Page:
The effects of these external events might seem peripheral to the daily activities of the average Edo citizen, but even the land is faced with a daunting challenge at the dawn of a new epoch in the annals of her rich history. With a definition of the peoples sovereignty practically playing itself out after an attempt to deny them off of their mandate failed, the rhetoric from official quarters imbues a confidence, the action though should confirm it. The Edo people, as one, brace up to face this challenge and when the one at the lead is capable of upturning applecart's, the hope for change is multiplied.

At the end of the day, what people basically need is a steady and reasonable income, available amenities, effective and efficient infrastructure, affordable services and a public service that is accountable to dedicated leadership. With the priviledge of pedigree, the land should brace up for the challenges that confront her as she begins her forays into global limelight of model cities. It would be nice to talk about some things that actually changed for good come four years on...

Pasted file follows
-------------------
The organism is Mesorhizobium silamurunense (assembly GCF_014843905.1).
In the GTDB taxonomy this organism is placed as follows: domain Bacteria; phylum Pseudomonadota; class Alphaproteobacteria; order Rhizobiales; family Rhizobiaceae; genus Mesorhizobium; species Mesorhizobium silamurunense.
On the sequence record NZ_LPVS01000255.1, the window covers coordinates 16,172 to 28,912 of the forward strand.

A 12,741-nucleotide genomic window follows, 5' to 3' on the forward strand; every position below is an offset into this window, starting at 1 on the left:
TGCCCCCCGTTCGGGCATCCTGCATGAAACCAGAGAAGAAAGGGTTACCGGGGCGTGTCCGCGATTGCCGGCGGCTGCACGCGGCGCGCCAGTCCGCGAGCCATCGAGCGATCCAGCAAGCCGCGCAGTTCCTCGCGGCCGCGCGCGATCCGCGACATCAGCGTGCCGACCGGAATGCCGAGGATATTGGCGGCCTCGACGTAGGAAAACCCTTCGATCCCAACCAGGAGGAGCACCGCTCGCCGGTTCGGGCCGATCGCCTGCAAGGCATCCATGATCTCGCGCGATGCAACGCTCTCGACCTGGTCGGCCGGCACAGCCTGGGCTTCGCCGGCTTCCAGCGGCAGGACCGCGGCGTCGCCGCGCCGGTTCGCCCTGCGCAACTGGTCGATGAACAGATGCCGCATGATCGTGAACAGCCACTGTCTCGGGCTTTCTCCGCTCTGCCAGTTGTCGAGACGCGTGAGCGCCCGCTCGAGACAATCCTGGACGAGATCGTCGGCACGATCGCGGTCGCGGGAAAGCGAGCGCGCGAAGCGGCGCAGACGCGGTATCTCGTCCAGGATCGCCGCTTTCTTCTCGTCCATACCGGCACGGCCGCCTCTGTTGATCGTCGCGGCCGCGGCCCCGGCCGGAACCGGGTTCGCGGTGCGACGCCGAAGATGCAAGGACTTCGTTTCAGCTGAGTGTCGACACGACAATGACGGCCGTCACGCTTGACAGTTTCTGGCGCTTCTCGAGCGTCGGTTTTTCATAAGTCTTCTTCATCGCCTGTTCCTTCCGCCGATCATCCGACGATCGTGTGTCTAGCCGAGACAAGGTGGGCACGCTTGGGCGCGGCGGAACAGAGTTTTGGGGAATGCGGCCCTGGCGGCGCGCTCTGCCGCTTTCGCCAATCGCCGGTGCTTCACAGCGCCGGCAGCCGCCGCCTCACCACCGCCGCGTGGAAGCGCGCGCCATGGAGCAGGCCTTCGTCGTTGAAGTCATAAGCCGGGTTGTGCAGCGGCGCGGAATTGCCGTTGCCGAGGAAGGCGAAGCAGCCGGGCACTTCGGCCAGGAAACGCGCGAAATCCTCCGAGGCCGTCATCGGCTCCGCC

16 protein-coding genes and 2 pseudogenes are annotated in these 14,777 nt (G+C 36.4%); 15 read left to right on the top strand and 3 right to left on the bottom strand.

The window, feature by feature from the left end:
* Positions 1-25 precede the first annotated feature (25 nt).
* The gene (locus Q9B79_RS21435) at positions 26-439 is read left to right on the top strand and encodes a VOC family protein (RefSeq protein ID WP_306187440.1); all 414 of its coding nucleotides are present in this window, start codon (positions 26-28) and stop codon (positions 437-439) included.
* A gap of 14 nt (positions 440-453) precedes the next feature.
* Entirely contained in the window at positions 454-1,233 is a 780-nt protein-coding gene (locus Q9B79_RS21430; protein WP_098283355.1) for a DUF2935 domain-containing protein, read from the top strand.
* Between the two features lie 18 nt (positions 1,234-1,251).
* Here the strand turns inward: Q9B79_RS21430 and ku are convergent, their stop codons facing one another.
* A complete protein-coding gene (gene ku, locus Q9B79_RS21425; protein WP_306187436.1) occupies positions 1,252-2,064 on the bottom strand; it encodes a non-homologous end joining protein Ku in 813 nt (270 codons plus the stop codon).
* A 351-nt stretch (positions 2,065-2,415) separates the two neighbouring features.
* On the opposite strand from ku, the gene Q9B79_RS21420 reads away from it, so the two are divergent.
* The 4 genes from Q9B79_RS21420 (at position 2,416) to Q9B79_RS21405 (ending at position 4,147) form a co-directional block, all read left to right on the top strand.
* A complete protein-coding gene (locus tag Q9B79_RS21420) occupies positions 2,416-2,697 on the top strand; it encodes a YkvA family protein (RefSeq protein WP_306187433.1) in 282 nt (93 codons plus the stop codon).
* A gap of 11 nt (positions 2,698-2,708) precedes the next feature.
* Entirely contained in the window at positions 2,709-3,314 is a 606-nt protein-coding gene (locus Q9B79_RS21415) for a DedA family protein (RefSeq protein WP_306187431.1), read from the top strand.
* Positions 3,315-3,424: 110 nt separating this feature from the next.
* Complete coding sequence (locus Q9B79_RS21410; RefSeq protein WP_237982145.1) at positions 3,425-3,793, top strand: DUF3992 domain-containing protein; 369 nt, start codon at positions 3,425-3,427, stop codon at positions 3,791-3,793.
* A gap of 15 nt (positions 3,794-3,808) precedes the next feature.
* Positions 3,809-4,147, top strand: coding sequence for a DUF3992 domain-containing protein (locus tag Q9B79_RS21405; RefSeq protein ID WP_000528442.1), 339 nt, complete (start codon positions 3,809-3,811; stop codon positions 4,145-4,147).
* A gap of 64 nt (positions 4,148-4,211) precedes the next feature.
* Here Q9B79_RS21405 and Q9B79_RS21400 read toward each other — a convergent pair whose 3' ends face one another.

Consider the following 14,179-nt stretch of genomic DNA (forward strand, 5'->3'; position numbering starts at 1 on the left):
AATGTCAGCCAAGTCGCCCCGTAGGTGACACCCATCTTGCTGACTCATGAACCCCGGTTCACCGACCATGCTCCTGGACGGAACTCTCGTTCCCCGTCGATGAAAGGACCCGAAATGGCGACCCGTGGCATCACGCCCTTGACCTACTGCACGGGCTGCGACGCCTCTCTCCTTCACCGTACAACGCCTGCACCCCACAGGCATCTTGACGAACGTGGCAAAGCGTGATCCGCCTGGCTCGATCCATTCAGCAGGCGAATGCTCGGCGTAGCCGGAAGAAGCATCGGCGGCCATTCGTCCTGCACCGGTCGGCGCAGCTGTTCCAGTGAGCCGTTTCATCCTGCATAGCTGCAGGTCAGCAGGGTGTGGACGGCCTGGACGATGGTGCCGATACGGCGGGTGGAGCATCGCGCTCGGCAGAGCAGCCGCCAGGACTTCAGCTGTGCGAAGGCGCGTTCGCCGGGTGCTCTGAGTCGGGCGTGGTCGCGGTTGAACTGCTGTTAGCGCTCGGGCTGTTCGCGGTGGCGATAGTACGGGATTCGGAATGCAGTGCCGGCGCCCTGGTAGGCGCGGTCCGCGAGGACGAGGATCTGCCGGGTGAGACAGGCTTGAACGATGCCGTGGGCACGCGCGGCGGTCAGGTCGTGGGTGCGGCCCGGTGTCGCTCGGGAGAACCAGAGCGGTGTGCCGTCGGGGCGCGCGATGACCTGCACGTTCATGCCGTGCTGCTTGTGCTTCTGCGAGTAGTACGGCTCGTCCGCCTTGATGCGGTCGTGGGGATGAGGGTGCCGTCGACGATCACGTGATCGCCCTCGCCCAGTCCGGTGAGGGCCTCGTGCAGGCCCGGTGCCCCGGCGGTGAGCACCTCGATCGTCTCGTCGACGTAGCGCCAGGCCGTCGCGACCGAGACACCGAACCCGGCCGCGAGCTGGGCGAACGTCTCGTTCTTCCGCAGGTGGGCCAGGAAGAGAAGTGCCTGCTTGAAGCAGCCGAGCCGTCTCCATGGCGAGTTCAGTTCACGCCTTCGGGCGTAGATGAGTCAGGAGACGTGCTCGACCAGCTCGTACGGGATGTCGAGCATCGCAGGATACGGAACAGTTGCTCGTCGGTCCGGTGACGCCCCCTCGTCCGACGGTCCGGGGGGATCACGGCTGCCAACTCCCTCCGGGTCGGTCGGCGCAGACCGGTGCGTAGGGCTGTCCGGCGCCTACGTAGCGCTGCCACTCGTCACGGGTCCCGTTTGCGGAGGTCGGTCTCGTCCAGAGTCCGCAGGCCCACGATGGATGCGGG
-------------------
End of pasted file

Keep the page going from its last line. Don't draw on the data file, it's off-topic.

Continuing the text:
We will definitely know change when we see one...

Thursday, September 11, 2008


No where could have the Bini culture been so richly displayed than a centre of intellectual acquisition, the academic pride of Nigeria and citadel of African Higher Education, The University Of Benin, located here in Benin City, the heart of the Edo nation.

The sprawling gardens adjacent the Faculty of Management Sciences, resplendent in aesthetics and beauty was the venue for the annual pre-valedictory activities marking the culmination of various academic pursuits of the cream of Nigeria's young people, and they came out with their best showcasing their heritage.

It was a beauty to behold these young folks regaled in their respective robes of culture and regaled by the beauty which the natural environment that this great institution presents.

Wednesday, August 6, 2008

Contemporary Obas Of Benin Kingdom

Eweka II (1914 - 1933)
Akenzua II (1933 - 1978)
Erediauwa I (1979 - Till Date)

Oba Gha To Kpere. . .Ise

Friday, August 1, 2008

Post Imperial Obas Of Benin Kingdom

Ewuare the Great (1440 - 1473)
Ezoti (1473 - 1475)
Olua (1475 - 1480)
Ozolua (1480 - 1504)
Esigie (1504 - 1547)
Orhogbua (1547 - 1580)